That Time Trump ‘Campaign CEO’ Was Charged With Domestic Violence

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Steve Bannon

Steven K. Bannon, the chief executive officer of Breitbart News who recently stepped aside from that job when he was named CEO of the Donald Trump campaign, allegedly battered his ex-wife and faced charges of domestic violence in 1996.

While the news is unlikely to persuade readers of Breitbart.com or listeners of Bannon’s podcast to stop consuming his warped spin and bigotry, it adds a dark new chapter to his biography.

According to POLITICO, on the morning of January 1st, police responded to an interrupted 911 call from Bannon’s Santa Monica home and found his then-wife appearing “very upset” when she answered the door.

After taking a few minutes to calm down, she told them an argument had started over the couple’s finances when she asked to use a credit card for some shopping. The altercation turned violent in the driveway as Bannon grabbed his wife’s wrist and neck from inside his car as if to pull her over the door and into the front seat.

The couple’s seven-month old twin girls were inside the house at the time. Announcing her intentions to call the police, Bannon’s wife re-entered their home only to have him rush inside and break the phone.

She was dialing the number when, the report states, Bannon “jumped over her and the twins to grab the phone from her. Once he got the phone, he threw it across the room,” and then left the house.

“[REDACTED] found the phone in several pieces and could not use it. She complained of soreness to her neck. I saw red marks on her left wrist and the right side of her neck. These were photographed,” the police report states, adding that the ex-wife declined an emergency protective order.

For that act, Bannon was charged with trying to “prevent or dissuade another person who has been the victim of a crime or who is witness to a crime” from reporting it to law enforcement. In addition to simple battery, the marks on his wife’s neck and wrist resulted in a charge of “corporal injury resulting in a traumatic condition” to a spouse.

But the case was never tried. Even though Bannon’s wife divorced him in January 1997, just over a year after the incident, she never showed up for either of two scheduled trial dates in the meantime. A judge ordered the charges dismissed in August of 1996.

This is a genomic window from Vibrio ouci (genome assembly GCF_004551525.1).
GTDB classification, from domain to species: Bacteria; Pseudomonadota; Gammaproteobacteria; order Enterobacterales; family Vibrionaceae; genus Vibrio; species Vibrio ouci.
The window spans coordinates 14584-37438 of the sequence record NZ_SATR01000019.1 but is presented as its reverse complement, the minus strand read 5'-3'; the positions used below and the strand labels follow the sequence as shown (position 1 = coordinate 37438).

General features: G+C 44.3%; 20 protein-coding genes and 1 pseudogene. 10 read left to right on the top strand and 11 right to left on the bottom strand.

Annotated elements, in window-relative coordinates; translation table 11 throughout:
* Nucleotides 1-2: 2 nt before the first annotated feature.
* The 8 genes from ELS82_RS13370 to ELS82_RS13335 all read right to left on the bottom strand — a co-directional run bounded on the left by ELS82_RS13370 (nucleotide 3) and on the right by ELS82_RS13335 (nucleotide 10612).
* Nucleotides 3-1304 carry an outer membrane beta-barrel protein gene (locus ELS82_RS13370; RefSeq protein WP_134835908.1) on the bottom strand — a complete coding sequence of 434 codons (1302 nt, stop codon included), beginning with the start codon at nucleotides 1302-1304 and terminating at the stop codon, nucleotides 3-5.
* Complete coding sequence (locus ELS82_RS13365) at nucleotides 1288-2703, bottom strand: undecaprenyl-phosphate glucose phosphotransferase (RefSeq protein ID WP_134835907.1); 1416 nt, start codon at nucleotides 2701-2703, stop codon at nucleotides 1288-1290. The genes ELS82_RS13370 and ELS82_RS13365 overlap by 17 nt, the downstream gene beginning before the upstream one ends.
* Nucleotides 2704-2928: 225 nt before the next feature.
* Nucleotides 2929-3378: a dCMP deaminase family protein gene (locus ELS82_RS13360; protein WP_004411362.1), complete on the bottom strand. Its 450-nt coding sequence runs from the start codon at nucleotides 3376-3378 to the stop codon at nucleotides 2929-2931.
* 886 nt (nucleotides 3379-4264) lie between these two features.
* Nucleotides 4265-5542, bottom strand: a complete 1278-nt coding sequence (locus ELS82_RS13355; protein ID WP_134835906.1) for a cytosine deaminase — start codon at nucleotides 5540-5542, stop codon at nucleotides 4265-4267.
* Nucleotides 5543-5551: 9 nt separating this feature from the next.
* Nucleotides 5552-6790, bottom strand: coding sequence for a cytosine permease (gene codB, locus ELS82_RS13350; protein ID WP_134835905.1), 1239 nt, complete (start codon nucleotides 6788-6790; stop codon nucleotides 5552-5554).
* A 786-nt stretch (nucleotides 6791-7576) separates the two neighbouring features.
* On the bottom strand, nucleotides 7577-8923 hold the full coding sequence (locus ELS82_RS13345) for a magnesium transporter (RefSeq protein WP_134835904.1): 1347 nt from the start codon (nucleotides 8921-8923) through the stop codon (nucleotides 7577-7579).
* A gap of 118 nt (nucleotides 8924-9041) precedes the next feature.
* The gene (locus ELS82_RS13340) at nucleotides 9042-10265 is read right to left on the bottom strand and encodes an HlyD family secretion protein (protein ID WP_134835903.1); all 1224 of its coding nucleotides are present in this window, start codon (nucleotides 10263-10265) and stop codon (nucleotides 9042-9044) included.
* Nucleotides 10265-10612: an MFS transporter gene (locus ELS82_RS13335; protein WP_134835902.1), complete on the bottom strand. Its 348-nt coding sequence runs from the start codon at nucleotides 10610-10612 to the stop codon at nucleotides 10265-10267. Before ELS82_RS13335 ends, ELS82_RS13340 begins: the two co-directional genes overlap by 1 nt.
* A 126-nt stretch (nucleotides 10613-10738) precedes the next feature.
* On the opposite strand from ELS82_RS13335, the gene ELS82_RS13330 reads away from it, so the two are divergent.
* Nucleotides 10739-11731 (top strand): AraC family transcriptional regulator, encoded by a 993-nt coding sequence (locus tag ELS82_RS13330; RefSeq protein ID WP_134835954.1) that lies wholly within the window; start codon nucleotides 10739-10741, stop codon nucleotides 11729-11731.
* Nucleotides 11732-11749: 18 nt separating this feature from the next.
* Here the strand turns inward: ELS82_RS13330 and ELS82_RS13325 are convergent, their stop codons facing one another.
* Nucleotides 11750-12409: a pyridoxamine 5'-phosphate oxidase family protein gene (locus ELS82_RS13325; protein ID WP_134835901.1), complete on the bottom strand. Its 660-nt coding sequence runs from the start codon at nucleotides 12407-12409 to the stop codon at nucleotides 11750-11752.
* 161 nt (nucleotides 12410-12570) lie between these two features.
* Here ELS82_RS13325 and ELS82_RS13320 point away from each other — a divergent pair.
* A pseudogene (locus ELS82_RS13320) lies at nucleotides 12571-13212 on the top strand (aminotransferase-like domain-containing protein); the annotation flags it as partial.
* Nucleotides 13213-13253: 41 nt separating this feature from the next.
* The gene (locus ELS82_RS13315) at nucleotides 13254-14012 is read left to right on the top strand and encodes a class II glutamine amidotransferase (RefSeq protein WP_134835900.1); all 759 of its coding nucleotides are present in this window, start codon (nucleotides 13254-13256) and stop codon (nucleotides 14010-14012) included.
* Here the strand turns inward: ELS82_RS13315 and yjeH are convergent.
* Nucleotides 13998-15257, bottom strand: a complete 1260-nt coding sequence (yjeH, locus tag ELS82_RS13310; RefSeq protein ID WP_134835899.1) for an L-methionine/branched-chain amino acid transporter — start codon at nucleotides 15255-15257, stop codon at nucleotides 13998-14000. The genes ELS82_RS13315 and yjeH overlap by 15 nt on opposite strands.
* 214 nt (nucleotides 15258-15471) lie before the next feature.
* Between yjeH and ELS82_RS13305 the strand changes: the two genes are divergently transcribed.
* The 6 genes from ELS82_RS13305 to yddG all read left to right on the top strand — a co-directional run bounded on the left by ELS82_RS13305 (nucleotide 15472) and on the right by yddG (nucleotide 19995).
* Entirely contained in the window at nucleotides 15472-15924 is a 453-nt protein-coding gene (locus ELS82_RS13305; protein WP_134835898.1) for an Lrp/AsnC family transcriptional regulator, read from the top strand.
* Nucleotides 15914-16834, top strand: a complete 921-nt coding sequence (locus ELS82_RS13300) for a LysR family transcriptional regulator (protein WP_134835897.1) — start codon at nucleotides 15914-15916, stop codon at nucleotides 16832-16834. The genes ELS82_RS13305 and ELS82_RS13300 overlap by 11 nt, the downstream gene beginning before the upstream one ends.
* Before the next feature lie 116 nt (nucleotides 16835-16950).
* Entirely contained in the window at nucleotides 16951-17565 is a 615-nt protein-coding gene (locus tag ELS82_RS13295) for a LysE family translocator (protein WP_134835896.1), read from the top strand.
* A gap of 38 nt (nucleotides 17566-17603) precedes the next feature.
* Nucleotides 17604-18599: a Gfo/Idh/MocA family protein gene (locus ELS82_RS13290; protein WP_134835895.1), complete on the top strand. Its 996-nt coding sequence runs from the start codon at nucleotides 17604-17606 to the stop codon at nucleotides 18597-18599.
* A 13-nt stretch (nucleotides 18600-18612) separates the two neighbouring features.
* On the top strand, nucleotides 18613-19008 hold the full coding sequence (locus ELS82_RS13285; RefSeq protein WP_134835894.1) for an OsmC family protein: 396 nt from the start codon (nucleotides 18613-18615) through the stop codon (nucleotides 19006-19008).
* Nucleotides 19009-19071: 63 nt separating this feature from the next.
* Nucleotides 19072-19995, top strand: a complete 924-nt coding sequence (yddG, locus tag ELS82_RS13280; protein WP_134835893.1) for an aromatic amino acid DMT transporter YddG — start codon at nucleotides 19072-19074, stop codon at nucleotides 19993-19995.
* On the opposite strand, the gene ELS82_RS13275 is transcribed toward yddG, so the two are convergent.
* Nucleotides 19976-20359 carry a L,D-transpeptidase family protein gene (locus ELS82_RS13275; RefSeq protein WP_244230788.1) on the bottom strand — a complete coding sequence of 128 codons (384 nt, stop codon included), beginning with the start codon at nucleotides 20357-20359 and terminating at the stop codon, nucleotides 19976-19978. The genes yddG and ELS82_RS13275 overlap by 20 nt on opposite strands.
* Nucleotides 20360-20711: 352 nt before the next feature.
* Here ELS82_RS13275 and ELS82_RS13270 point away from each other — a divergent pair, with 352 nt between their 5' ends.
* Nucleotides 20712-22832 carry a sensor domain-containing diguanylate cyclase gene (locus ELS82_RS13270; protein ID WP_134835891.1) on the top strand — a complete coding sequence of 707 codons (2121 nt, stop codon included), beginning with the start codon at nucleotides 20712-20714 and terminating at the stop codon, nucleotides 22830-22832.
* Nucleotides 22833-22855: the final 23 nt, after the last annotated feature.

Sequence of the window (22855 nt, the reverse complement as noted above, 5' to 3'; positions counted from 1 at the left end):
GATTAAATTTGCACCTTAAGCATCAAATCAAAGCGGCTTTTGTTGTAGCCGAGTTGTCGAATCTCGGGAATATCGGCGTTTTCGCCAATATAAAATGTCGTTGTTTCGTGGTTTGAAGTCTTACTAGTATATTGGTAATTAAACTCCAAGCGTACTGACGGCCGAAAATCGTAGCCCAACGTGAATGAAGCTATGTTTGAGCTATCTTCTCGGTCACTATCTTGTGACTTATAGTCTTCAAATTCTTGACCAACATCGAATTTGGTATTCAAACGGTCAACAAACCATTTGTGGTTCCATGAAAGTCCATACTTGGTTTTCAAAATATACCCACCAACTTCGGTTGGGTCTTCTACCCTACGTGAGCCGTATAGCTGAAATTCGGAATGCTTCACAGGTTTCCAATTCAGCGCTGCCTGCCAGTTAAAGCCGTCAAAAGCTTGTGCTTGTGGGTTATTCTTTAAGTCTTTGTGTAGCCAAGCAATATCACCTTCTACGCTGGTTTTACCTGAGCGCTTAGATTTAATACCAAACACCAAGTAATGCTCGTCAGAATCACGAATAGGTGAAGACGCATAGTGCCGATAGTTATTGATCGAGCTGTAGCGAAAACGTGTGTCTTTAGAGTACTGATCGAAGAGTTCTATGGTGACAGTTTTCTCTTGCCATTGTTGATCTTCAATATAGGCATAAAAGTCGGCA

At the time, Bannon ran a media investment company in Beverly Hills, winning a stake in the syndicated TV show Seinfeld, among other successes. Selling off his firm in 1998, he ventured into film production, eventually backing a series of strange right wing films.

The Undefeated, a 2011 hagiography of Sarah Palin’s incomplete single term as Alaska’s governor, earned the scorn of critics and the public for its amateur directing and slow pacing. The absurd film Occupy Unmasked was an aimless, paranoid mess that somehow failed to establish any interesting new facts about the Occupy movement.

As a producer, Bannon formed a close relationship to David Bossie of Citizens United, the organization whose namesake Supreme Court case opened the floodgates of ‘dark money’ political spending.

After Andrew Breitbart’s unexpected death, Bannon became Breitbart News CEO through his friendship with hedge fund billionaire Robert Mercer, who had invested millions in the website a few months before. Now a Donald Trump backer, Mercer’s influence has resulted in Bannon and Kellyanne Conway being put in charge of the Trump campaign.

As Breitbart CEO, Bannon has welcomed the Alt-Right onto his platform, pandering to white nationalists and misogynists with his headlines. One reads: “The Solution To Online Harassment Is Simple: Women Should Log Off.”

When Breitbart reporter Michelle Fields was manhandled by then-Trump campaign manager Corey Lewandowski in March, Bannon closed ranks and allowed staff to attack her reputation rather than risk a reported payola arrangement with the reality show star-turned-Republican presidential nominee.

Editor Ben Shapiro, who quit the site over that incident, has called Bannon “legitimately sinister” and “a vindictive, nasty figure, infamous for verbally abusing supposed friends and threatening enemies.”

The new revelation that he was charged with battering the mother of his children twenty years ago lends some credence to that assessment.

Featured image via screen capture. 

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